Thy terrors, as I put thy mildness on,
Image of thee in all things; and shall soon,
Armed with thy might, rid Heaven of these re-

To their prepared ill mansion driven down,
To chains of darkness, and th' undying worm,
That from thy just obedience could revolt,
Whom to obey is happiness entire.

And with fresh flowerets hill and valley smiled.
This saw his hapless foes, but stood obdured,
And to rebellious fight rallied their powers,
Insensate, hope conceiving from despair.
In heavenly spirits could such perverseness dwell?
But to convince the proud what signs avail,
Or wonders move th' obdurate to relent?
They, hardened more by what might most re-

Grieving to see his glory, at the sight
Took envy; and, aspiring to his height,
Stood re-embattled fierce, by force, or fraud
Weening to prosper, and at length prevail
Against God and Messiah, or to fall

Then shall thy saints unmixed, and from th' im- In universal ruin last; and now


Far separate, circling thy holy mount,
Unfeigned hallelujahs to thee sing,

Hymns of high praise, and I among them Chief.'

"So said, he, o'er his sceptre bowing, rose From the right hand of glory where he sat; And the third sacred morn began to shine, Dawning through Heaven: forth rushed with whirlwind sound

The chariot of paternal Deity,

To final battle drew, disdaining flight,
Or faint retreat; when the great Son of God
To all his host on either hand thus spake.
"Stand still in bright array, ye saints, here

Ye angels armed, this day from battle rest;
Faithful hath been your warfare, and of God
Accepted, fearless in his righteous cause;
And as ye have received, so have ye done
Invincibly; but of this cursed crew

Flashing thick flames, wheel within wheel un- The punishment to other hand belongs;


Itself instinct with spirit, but convoyed
By four cherubic shapes; four faces each
Had wondrous; as with stars, their bodies all
And wings were set with eyes, with eyes the wheels
Of berryl, and careering fires between;
Over their heads a crystal firmament,
Whereon a sapphire throne, inlaid with pure
Amber, and colours of the showery arch.
He, in celestial panoply all armed
Of radiant Urim, work divinely wrought,
Ascended; at his right hand Victory
Sat eagle-winged; beside him hung his bow
And quiver with three-bolted thunder stored,
And from about him fierce effusion rolled
Of smoke, and bickering flame, and sparkles dire:
Attended with ten thousand thousand saints,
He onward came, far off his coming shone;
And twenty thousand (I their number heard)
Chariots of God, half on each hand, were seen:
He on the wings of cherub rode sublime
On the crystalline sky, in sapphire throned,
Illustrious far and wide, but by his own

Vengeance is his, or whose he sole appoints:
Number to this day's work is not ordained,
Nor multitude; stand only, and behold
God's indignation on these godless poured
By me; not you, but me, they have despised,
Yet envied; against me is all their rage,
Because the Father, to whom in Heaven suprema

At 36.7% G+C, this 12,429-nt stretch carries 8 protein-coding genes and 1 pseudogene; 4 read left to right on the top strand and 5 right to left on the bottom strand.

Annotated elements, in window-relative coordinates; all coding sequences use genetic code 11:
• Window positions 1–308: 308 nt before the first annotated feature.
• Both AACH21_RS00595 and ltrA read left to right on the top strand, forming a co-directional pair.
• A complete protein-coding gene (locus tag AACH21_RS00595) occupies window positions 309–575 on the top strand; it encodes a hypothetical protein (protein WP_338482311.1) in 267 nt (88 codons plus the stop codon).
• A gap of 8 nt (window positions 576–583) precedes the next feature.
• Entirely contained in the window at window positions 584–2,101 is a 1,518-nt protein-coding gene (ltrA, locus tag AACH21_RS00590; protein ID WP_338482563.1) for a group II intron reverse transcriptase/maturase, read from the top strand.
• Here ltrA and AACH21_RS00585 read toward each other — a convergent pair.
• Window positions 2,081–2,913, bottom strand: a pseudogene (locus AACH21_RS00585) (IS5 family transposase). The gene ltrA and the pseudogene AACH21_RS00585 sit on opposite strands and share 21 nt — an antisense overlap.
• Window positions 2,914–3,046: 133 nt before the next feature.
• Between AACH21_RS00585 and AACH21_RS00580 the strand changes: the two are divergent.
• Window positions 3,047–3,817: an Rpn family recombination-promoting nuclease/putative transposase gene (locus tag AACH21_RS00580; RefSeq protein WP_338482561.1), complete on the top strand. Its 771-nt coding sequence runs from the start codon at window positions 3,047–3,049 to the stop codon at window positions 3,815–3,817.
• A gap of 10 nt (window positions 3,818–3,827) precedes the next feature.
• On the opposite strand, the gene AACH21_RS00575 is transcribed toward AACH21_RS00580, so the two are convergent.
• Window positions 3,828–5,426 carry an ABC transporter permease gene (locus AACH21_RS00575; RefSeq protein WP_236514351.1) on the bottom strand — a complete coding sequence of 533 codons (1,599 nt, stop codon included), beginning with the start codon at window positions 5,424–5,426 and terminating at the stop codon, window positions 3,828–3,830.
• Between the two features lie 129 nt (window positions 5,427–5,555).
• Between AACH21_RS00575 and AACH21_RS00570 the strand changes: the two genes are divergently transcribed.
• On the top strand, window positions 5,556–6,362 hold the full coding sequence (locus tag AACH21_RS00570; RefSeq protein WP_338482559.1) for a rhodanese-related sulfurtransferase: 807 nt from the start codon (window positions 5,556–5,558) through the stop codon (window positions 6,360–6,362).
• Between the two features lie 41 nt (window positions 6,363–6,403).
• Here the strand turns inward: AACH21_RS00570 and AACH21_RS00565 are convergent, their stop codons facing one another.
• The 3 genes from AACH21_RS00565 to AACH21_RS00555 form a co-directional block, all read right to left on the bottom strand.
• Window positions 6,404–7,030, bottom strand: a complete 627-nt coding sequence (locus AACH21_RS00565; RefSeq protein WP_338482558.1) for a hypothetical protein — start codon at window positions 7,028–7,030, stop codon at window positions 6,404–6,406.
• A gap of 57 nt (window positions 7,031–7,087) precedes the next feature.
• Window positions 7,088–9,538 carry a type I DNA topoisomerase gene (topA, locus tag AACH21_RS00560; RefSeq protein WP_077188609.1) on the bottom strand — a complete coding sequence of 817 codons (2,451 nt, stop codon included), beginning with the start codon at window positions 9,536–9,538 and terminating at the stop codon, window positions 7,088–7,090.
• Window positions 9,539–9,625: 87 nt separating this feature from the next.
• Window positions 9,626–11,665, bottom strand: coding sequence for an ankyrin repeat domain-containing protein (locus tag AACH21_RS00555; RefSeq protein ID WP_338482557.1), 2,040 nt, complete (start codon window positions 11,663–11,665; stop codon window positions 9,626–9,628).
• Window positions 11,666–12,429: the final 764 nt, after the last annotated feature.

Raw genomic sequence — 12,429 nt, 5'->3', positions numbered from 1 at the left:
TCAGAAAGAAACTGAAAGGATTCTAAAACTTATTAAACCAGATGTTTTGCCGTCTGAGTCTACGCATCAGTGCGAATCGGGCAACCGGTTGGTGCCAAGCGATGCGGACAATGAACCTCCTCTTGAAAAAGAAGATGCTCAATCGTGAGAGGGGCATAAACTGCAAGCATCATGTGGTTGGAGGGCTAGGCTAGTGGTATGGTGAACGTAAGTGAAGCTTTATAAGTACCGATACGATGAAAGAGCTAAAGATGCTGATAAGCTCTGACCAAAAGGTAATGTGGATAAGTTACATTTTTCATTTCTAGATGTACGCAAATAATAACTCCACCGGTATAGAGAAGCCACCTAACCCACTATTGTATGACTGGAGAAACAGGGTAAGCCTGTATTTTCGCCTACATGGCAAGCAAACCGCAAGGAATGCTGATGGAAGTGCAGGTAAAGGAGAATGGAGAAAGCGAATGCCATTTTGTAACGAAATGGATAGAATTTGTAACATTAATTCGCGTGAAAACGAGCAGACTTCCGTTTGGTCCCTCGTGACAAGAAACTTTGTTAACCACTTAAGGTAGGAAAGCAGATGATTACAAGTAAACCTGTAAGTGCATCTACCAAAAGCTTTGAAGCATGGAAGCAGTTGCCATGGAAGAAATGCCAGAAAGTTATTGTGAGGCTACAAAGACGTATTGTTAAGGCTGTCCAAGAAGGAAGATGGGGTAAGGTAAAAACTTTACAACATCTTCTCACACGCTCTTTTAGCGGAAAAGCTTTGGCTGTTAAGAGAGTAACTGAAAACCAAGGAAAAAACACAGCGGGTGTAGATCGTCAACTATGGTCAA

Kingdom, and power, and glory appertains,
Hath honoured me according to his will.
Therefore to me their doom he hath assigned
That they may have their wish, to try with me
In battle which the stronger proves; they all,
Or I alone against them; since by strength
They measure all, of other excellence
Not emulous, nor care who them excels;
Nor other strife with them do I vouchsafe.'

"So spake the Son, and into terror changed
His countenance, too severe to be beheld,
And full of wrath bent on his enemies.
At once the four spread out their starry wings
With dreadful shade contiguous, and the orbs
Of his fierce chariot rolled, as with the sound
Of torrent floods, or of a numerous host.

He on his impious foes right onward drove,
Gloomy as night; under his burning wheels
The steadfast empyrean shook throughout,
All but the throne itself of God. Full soon
Among them he arrived, in his right hand
Grasping ten thousand thunders, which he sent
Before him, such as in their souls infixed
Plagues: they, astonished, all resistance lost,
All courage; down their idle weapons drop;
O'er shields, and helms, and helmed heads he rode
Of thrones and mighty seraphim prostrate,
That wished the mountains now might be again
Thrown on them, as a shelter from his ire.
Nor less on either side tempestuous fell
His arrows, from the four-fold visaged four
Distinct with eyes; and from the living wheels
Distinct alike with multitude of eyes;
One spirit in them ruled, and every eye

Glared lightning, and shot forth pernicious fire Among th' accursed, that withered all their strength,

And of their wonted vigour left them drained,
Exhausted, spiritless, afflicted, fallen.

Yet half his strength he put not forth, but checked
His thunder in mid volley; for he meant
Not to destroy, but root them out of Heaven:
The overthrown he raised, and, as a herd
Of goats or tim'rous flock together thronged,
Drove them before him thunderstruck, pursued
With terrors, and with furies, to the bounds
And crystal wall of Heaven, which, opening wide,
Rolled inward, and a spacious gap disclosed
Into the wasteful deep: the monstrous sight
Struck them with horror backward, but far worse
Urged them behind: headlong themselves they

Down from the verge of Heaven; eternal wrath
Burnt after them to the bottomless pit.
Hell heard the unsufferable noise, hell saw
Heaven running from Heaven, and would have

Affrighted; but strict fate had cast too deep
Her dark foundations, and too fast had bound.
Nine days they fell: confounded Chaos roared,
And felt tenfold confusion in their fall
Through his wild anarchy, so huge a rout
Encumbered him with ruin; hell at last
Yawning received them whole, and on them closed;
Hell, their fit habitation, fraught with fire
Unquenchable, the house of wo and pain.
Disburdened Heaven rejoiced, and soon repaired
Her mural breach, returning whence it rolled.
Sole victor, from the expulsion of his foes
Messiah his triumphal chariot turned:
To meet him all his saints, who silent stood